After a crash in which the air bags deploy, vehicles that are still roadworthy require maintenance. The National Highway Traffic Safety Administration has issued a warning to consumers who have had replacement air bags installed after car crashes over the past three years. The NHTSA has discovered that counterfeit air bags have been installed in some vehicles repaired during that time frame. These air bags may fail to deploy in the event of another accident. In addition, some counterfeit bags have been found to discharge metal shrapnel when they do deploy. The counterfeit air bags have not yet been tied to any injuries or fatalities.
The air bags are difficult to distinguish from certified parts, and many of them have the insignia of the automaker on them. The NHTSA is recommending that consumers who have had air bags installed in their vehicles at a repair shop other than those at new car dealerships contact one of the call centers set up by the automakers. A vehicle inspection and air bag replacement may be necessary.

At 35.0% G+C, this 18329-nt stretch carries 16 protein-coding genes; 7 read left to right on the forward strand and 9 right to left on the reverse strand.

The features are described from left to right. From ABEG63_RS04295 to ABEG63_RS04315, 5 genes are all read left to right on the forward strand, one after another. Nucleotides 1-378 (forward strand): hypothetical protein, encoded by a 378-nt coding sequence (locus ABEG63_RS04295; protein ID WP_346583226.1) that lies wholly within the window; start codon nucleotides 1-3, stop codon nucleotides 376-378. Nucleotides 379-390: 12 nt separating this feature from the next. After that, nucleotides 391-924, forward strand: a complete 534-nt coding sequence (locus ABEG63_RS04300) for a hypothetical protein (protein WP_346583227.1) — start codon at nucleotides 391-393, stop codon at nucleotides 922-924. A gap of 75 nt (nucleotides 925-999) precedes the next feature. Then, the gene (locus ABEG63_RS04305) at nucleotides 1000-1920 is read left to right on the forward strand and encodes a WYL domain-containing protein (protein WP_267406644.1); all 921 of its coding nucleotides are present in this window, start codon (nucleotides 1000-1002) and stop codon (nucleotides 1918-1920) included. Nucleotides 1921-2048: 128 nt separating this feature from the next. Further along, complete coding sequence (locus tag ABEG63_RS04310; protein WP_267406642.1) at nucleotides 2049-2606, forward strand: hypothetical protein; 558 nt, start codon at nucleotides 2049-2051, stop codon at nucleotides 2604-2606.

Counterfeit air bags have been discovered for a wide range of vehicles. The NHTSA has found counterfeit products for multiple models from popular car companies such as Toyota, Ford, Honda, BMW and Chevrolet. The agency is working with officials from the Department of Justice, Customs and Immigration to gain a better understanding of the problem and to find methods to stop the proliferation of counterfeit air bags.
Source: The Chicago Tribune, "Safety regulators warn about counterfeit air bags," by Ben Klayman, 10 October 2012